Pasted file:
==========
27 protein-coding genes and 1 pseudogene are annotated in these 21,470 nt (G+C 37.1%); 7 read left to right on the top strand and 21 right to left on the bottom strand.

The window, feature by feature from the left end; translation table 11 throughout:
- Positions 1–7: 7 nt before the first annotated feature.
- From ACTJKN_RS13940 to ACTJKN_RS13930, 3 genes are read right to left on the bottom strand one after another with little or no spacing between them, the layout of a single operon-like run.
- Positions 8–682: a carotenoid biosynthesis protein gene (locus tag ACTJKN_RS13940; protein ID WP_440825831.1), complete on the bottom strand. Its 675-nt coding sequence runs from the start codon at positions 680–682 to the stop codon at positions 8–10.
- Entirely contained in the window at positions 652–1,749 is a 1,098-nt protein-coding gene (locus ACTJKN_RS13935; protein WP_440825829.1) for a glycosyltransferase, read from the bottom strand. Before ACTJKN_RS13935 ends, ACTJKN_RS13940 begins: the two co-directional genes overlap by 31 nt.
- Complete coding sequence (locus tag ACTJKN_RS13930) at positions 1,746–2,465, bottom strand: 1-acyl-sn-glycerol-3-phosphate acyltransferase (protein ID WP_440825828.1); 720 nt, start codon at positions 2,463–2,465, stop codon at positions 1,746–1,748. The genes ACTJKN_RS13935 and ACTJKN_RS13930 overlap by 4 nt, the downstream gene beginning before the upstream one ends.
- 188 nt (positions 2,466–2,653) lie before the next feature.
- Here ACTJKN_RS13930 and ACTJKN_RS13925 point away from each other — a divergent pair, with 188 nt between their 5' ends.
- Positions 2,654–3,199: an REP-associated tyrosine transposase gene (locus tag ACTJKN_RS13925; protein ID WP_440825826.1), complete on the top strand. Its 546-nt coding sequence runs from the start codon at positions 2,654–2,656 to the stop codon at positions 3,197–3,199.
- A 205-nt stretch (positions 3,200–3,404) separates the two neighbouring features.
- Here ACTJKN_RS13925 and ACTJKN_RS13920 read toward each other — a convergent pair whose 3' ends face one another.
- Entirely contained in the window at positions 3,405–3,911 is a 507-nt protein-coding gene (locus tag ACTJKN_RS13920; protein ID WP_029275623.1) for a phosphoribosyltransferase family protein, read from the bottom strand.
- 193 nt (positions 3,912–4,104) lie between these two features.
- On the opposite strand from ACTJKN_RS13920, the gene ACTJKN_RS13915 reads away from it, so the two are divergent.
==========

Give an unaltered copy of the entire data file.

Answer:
27 protein-coding genes and 1 pseudogene are annotated in these 21,470 nt (G+C 37.1%); 7 read left to right on the top strand and 21 right to left on the bottom strand.

The window, feature by feature from the left end; translation table 11 throughout:
- Positions 1–7: 7 nt before the first annotated feature.
- From ACTJKN_RS13940 to ACTJKN_RS13930, 3 genes are read right to left on the bottom strand one after another with little or no spacing between them, the layout of a single operon-like run.
- Positions 8–682: a carotenoid biosynthesis protein gene (locus tag ACTJKN_RS13940; protein ID WP_440825831.1), complete on the bottom strand. Its 675-nt coding sequence runs from the start codon at positions 680–682 to the stop codon at positions 8–10.
- Entirely contained in the window at positions 652–1,749 is a 1,098-nt protein-coding gene (locus ACTJKN_RS13935; protein WP_440825829.1) for a glycosyltransferase, read from the bottom strand. Before ACTJKN_RS13935 ends, ACTJKN_RS13940 begins: the two co-directional genes overlap by 31 nt.
- Complete coding sequence (locus tag ACTJKN_RS13930) at positions 1,746–2,465, bottom strand: 1-acyl-sn-glycerol-3-phosphate acyltransferase (protein ID WP_440825828.1); 720 nt, start codon at positions 2,463–2,465, stop codon at positions 1,746–1,748. The genes ACTJKN_RS13935 and ACTJKN_RS13930 overlap by 4 nt, the downstream gene beginning before the upstream one ends.
- 188 nt (positions 2,466–2,653) lie before the next feature.
- Here ACTJKN_RS13930 and ACTJKN_RS13925 point away from each other — a divergent pair, with 188 nt between their 5' ends.
- Positions 2,654–3,199: an REP-associated tyrosine transposase gene (locus tag ACTJKN_RS13925; protein ID WP_440825826.1), complete on the top strand. Its 546-nt coding sequence runs from the start codon at positions 2,654–2,656 to the stop codon at positions 3,197–3,199.
- A 205-nt stretch (positions 3,200–3,404) separates the two neighbouring features.
- Here ACTJKN_RS13925 and ACTJKN_RS13920 read toward each other — a convergent pair whose 3' ends face one another.
- Entirely contained in the window at positions 3,405–3,911 is a 507-nt protein-coding gene (locus tag ACTJKN_RS13920; protein ID WP_029275623.1) for a phosphoribosyltransferase family protein, read from the bottom strand.
- 193 nt (positions 3,912–4,104) lie between these two features.
- On the opposite strand from ACTJKN_RS13920, the gene ACTJKN_RS13915 reads away from it, so the two are divergent.